Paul was also responding to the dissension in Philippi among believers. Paul told the Philippians that the spiritually mature should agree (3:15) on the righteousness of Christ (3:7-11). Direct appeals went to Euodia and Syntyche for their disagreement to be settled (4:2-5). Indirect instructions to the Philippians to get along with each other are also seen in Phil 1:9, 27; 2:1-4, 12, 14-18.

IV. DATE WRITTEN

If this letter was written by Paul while imprisoned in Rome (Phil 1:7; 13-14, 20-24, 30: 2:17) it likely was written between AD 60-63. Other “captivity” or “imprisonment” letters are Ephesians, Colossians, and Philemon. However, if the letter was written from Ephesus, Corinth, or Caesarea then the date could have been as early as AD 50. For a detailed discussion see G. F. Hawthrone, “Philippians, Letter to the” in Dictionary of Paul and His Letters, edited by Gerald Hawthorne, Ralph Martin, and Daniel Reid (Downers Grove, IL: InterVarsity, 1993), 709-711 and Philip Comfort, “Philippians” in Cornerstone Biblical Commentary, 16 (Carol Stream, IL: Tyndale, 2008), 142-144. 

V. KEY VERSES

8And now, dear brothers and sisters, one final thing. Fix your thoughts on what is true, and honorable, and right, and pure, and lovely, and admirable. Think about things that are excellent and worthy of praise. 9Keep putting into practice all you learned and received from me—everything you heard from me and saw me doing. Then the God of peace will be with you (Phil 4:8-9, NLT).

VI. PRIMARY MESSAGE

Believers ought to live righteously based on the example of Christ, by staying in harmony with each other, enduring suffering, and focusing on the righteousness we all have through Christ.

VII. THEOLOGICAL THEMES

A. The Work and Result of Christ

One of the messages about Christ in Philippians is that he will return again (1:6, 10; 3:20; 4:5). Additionally, Christ produces a righteous character seen as the fruit of salvation (1:11). Christ was the reason for the suffering of Paul and the Philippians (1:13, 29). Living should mean living for Christ by doing fruitful work (1:21-22, 27).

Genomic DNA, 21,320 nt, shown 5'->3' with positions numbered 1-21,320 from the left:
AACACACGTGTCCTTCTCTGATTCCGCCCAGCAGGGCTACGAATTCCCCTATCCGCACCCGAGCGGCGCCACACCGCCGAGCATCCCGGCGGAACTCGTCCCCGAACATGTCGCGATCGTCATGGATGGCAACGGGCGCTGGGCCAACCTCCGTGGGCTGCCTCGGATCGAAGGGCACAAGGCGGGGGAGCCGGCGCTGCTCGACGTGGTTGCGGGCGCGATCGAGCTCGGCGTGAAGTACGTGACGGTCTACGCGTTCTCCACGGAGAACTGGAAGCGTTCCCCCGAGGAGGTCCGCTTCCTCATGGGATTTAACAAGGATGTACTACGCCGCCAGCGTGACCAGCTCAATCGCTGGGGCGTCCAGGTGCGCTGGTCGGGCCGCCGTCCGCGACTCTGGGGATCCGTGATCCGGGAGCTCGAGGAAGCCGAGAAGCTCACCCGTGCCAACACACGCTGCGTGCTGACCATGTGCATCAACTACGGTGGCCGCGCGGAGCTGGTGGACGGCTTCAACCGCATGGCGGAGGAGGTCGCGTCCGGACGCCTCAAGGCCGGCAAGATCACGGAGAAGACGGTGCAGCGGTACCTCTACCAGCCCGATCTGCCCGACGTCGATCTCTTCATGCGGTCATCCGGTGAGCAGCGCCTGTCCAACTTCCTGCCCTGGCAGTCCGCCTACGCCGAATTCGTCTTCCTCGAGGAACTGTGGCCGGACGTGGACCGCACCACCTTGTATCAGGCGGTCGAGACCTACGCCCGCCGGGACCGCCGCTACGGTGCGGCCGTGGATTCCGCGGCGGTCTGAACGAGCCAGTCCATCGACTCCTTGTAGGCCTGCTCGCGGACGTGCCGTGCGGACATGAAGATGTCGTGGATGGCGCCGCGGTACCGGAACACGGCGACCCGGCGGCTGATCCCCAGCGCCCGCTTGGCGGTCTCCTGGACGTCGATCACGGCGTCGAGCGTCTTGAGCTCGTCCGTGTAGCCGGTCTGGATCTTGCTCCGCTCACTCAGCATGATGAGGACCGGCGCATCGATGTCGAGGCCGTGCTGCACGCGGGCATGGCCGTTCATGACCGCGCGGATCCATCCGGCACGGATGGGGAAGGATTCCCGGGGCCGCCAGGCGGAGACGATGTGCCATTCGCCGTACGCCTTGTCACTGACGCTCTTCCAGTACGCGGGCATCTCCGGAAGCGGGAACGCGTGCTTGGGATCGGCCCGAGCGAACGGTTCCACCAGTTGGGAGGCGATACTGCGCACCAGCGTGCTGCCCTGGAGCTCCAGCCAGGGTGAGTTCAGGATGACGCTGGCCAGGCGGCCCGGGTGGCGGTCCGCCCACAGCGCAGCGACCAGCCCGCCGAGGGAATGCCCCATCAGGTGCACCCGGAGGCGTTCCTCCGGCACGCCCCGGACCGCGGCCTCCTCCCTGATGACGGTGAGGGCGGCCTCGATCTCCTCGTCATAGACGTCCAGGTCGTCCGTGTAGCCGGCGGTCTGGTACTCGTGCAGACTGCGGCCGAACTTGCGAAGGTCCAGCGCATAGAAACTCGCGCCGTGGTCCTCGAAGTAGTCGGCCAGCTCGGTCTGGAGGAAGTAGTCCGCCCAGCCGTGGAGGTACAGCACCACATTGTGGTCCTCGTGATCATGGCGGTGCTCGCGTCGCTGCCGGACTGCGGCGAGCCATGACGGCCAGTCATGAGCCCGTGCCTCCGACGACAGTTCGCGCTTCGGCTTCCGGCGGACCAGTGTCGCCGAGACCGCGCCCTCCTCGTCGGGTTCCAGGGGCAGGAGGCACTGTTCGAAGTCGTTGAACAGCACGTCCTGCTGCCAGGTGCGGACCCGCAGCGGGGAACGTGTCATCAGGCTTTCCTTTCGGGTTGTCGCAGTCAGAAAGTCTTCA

The attitude of Christ was used as an example for what type of attitude the Philippian believers should have had. While Christ was God, he gave up his divine privileges, took the position of a slave, and was born of a human being (2:7). In order to do the work God wanted him to do, he died a criminal’s death on the cross (2:8). In that act, God elevated Jesus and gave him the name above all other names (2:9) in that every knee should bow and tongue should confess that Jesus is Lord (2:10-11).

Paul later explained that believers no longer rely on the Law or work for their righteousness, but instead they rely on what Christ has done (3:3, 7-9).

B. Sanctification

God began a good work in the Philippians and Paul said that work would continue (1:6). Paul wrote that he wanted the Philippians to live pure and blameless lives until Christ’s return (1:10) because righteous character brings glory and praise to God (1:11). Furthermore, the people of Philippi were supposed to live as citizens of heaven conducting themselves in a manner worthy of the good news of Christ (1:27).

Several clear goals of sanctification are laid out in this letter: don’t be selfish or try to impress others, be humble by thinking of others as better than yourself, and don’t look out only for your own interests, but take interest in others too (2:3-4). Part of the work of sanctification is serving others for Christ (2:16) just as Timothy (2:21) and Epaphroditus (2:30) did.

Paul no longer counted his own righteousness by obeying the Law, but instead counted himself as righteous by faith in Christ (3:9). With that said, Paul stated he had not yet reached perfection, because he was reaching forward to that perfection (3:12). Paul encouraged the Philippians to pattern their lives after his (3:17). As citizens of heaven, Christ would take the Philippians’ weak, mortal bodies and make them into glorious bodies like Jesus’ body (3:21).

Paul’s emphasis on sanctification continued into chapter four where he urged the Philippians to fix their thoughts on what was true, honorable, right, pure, lovely, and admirable (4:8).

C. Paul’s Imprisonment